Monday, July 22, 2013

It's all about EV. No, really.

I think the place to begin teaching someone about poker, is to not teach them about poker. Let me explain.

I am assuming that a new student like Jane Doe actually understands the basic rules and mechanics of Texas Hold'em. If she doesn't, there are any number of good, basic primers on how the game is played. Things like "what's a flop" and "what's a blind" and "three of a kind beats two pair" are straightforward to learn from any number of different sources. In fact, I've actually written what I consider a pretty good primer myself, and I’m obviously going to include it in my intro lessons, but this part doesn't actually matter that much. Why? Because hold'em only takes "minutes to learn," right, and it is actually pretty easy to get (this is in fact the true genius of the game; it's extremely easy to get started in, but is incredibly complex the deeper you delve). (Okay, that said, I have to admit that when I took my first introductory class on hold'em at a community college years ago, the instructor didn't actually teach us how to play (!); he just assumed us brand new to the game would figure it out on our own. It was quite frustrating for me; I'd only played some draw and stud poker decades earlier in college, and knew next to nothing about hold'em. Hell, I'd forgotten if a flush beat a straight or not. I had to go out and research things like the basic rules of poker and hold'em myself; just a simple handout or two would have made life so much easier… but I digress.)

Anyway, assuming the student already understands rock-bottom basic Texas Hold'em, I think the place to begin is actually with the bigger picture of gambling itself. Get it across that poker is no different than any other gambling endeavor, except unlike blackjack or roulette, the odds can actually be in your favor.  This is where the skill part of poker comes in, and this skill is predicated entirely on the concept of expected value. Manipulate the odds in your favor, even a little bit, and then repeat that situation over and over. The result of this repetition is profit. Get your chips in good, and you print money over the long haul. Get your chips in bad, and you go broke. This is what separates the Durrrrs from the rest of the mortals-- Durrrr gets EV, you probably don't.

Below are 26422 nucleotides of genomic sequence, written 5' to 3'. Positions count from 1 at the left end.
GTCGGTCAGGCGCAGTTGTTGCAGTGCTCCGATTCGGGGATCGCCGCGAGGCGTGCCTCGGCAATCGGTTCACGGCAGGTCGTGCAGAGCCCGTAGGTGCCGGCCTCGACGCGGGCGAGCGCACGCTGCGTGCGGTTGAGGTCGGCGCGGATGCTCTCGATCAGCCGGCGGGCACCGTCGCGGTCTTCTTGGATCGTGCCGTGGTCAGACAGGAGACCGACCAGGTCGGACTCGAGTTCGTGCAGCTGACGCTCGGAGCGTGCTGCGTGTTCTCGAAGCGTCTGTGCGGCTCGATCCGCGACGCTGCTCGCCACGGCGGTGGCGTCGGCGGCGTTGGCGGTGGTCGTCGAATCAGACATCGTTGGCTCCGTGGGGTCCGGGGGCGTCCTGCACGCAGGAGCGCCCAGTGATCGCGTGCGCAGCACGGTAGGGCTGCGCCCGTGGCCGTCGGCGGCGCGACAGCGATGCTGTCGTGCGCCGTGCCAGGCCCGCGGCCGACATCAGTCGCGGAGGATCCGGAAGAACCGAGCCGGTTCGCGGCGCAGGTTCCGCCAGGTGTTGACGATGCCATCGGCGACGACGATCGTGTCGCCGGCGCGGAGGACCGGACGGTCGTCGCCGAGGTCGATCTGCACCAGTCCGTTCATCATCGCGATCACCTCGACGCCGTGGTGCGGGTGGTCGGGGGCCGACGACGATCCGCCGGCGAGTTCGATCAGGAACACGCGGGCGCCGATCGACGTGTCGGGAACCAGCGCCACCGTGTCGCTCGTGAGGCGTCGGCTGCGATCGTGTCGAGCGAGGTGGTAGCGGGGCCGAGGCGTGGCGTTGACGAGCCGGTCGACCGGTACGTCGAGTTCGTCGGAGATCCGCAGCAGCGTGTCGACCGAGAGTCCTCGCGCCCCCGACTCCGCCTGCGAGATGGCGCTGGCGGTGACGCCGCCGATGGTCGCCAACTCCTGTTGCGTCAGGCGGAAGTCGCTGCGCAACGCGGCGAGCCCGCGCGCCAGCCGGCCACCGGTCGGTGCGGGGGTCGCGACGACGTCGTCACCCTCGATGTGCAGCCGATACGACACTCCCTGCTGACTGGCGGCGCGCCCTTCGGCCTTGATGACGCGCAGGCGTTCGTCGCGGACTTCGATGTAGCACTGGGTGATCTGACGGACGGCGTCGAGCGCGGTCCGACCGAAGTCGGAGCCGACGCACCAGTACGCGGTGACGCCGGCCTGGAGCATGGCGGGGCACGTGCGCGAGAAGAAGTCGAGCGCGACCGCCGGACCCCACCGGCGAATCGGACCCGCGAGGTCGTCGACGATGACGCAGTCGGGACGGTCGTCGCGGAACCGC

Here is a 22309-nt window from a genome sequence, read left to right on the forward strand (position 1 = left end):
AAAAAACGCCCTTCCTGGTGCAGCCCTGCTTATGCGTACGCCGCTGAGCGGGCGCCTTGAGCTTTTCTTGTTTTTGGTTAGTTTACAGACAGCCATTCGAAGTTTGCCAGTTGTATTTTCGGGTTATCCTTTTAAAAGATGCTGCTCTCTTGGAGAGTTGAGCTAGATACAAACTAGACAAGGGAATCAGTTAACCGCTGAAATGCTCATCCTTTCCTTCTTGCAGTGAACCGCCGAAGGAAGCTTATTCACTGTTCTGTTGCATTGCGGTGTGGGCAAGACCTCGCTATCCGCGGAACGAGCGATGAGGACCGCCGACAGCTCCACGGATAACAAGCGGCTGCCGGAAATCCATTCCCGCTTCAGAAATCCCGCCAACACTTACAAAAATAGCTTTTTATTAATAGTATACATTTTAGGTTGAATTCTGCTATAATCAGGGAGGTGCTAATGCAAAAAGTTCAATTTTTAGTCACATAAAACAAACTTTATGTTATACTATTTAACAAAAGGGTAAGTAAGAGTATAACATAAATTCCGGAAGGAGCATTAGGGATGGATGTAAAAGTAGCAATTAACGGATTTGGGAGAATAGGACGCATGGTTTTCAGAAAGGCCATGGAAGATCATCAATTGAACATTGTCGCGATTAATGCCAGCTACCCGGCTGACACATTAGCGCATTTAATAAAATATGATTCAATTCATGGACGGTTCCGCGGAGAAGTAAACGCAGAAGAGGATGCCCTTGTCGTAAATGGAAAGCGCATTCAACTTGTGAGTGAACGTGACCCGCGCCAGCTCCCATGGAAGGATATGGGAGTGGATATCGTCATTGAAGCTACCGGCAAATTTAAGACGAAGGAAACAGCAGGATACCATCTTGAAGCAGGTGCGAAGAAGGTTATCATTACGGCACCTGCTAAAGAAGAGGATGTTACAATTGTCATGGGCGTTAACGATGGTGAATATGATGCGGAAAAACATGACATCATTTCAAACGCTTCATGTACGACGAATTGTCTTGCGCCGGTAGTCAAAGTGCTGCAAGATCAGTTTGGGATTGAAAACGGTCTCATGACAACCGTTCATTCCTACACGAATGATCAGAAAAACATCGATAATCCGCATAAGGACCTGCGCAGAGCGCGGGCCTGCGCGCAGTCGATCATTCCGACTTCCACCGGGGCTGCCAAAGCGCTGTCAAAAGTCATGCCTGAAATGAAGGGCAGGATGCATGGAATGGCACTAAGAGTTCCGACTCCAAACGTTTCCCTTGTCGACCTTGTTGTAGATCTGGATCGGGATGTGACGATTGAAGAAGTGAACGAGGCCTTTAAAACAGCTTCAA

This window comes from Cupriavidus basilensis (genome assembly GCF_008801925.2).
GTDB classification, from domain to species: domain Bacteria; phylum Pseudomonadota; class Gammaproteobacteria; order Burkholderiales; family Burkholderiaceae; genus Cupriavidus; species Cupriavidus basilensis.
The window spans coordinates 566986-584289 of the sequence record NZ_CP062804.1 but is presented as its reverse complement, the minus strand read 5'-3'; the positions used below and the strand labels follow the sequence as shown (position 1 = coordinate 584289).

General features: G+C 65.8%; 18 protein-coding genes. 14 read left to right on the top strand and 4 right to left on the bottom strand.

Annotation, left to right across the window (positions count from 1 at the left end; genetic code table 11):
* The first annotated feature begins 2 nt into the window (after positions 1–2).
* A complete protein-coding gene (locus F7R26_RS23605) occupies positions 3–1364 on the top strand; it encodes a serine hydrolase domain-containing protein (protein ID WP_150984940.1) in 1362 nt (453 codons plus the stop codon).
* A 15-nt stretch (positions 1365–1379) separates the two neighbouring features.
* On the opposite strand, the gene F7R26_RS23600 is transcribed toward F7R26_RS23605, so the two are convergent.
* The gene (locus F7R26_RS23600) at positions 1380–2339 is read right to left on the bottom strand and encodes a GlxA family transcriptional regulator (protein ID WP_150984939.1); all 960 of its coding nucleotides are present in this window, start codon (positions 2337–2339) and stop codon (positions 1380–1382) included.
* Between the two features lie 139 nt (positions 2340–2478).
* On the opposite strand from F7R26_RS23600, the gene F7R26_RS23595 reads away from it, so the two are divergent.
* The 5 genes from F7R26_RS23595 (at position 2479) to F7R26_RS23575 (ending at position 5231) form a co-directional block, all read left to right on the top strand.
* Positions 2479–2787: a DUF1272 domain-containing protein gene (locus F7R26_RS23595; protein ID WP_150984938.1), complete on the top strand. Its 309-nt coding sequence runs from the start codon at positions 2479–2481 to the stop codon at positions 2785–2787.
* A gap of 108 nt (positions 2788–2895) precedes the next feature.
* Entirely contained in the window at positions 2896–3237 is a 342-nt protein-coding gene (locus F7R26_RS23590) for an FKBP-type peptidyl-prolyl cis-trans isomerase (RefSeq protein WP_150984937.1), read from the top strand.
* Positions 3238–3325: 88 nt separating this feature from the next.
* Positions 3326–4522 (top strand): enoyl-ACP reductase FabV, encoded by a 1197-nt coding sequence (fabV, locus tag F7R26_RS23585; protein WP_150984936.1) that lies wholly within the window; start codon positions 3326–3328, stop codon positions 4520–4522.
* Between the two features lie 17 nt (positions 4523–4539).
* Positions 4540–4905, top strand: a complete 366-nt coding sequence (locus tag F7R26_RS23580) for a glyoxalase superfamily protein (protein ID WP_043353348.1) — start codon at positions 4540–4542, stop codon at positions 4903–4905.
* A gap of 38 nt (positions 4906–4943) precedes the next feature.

Tied intimately into this of course is the idea that decisions matter, results don't. One of the biggest a-ha moments I had in my poker education was that of RDM, or the results of an individual hand doesn't matter. In fact, bad beats should be embraced and relished: it literally means, by definition, that you're doing something right and your opponent isn't. Yes: Bad Beats Are A Good Thing. And this is because EV is all that matters.

I think a couple of simple examples of EV would have really helped me back when I was a newbie. Something like the classic dice rolling example, followed by a really simple draw example from poker, like a flush draw with one card to come. Maybe even toss in some business and personal life decision EV stuff; so much in life is EV related (or maybe it's just the ole' when you're a hammer, everything looks like a nail syndrome...?) Anyway, this is where I'm going to start the meat of the lessons.

I think beginning with EV does two big things. First is that it introduces the student right away to a few key poker concepts that are going to come back over and over again, such as odds, expectation, making good decisions, and of course RDM. When I first learned, none of these things were stressed; hell, they were barely pointed out. But I now believe EV is perhaps the single most important concept to master, particularly at level-1 poker. More so than almost anything else (yes, even Tilt). I.e., if you repeat good decisions over and over, and get your money "in good" you'll win in the long run.  I think stressing EV in a newbie's poker education is like voting in Chicago: it needs to be done early and often.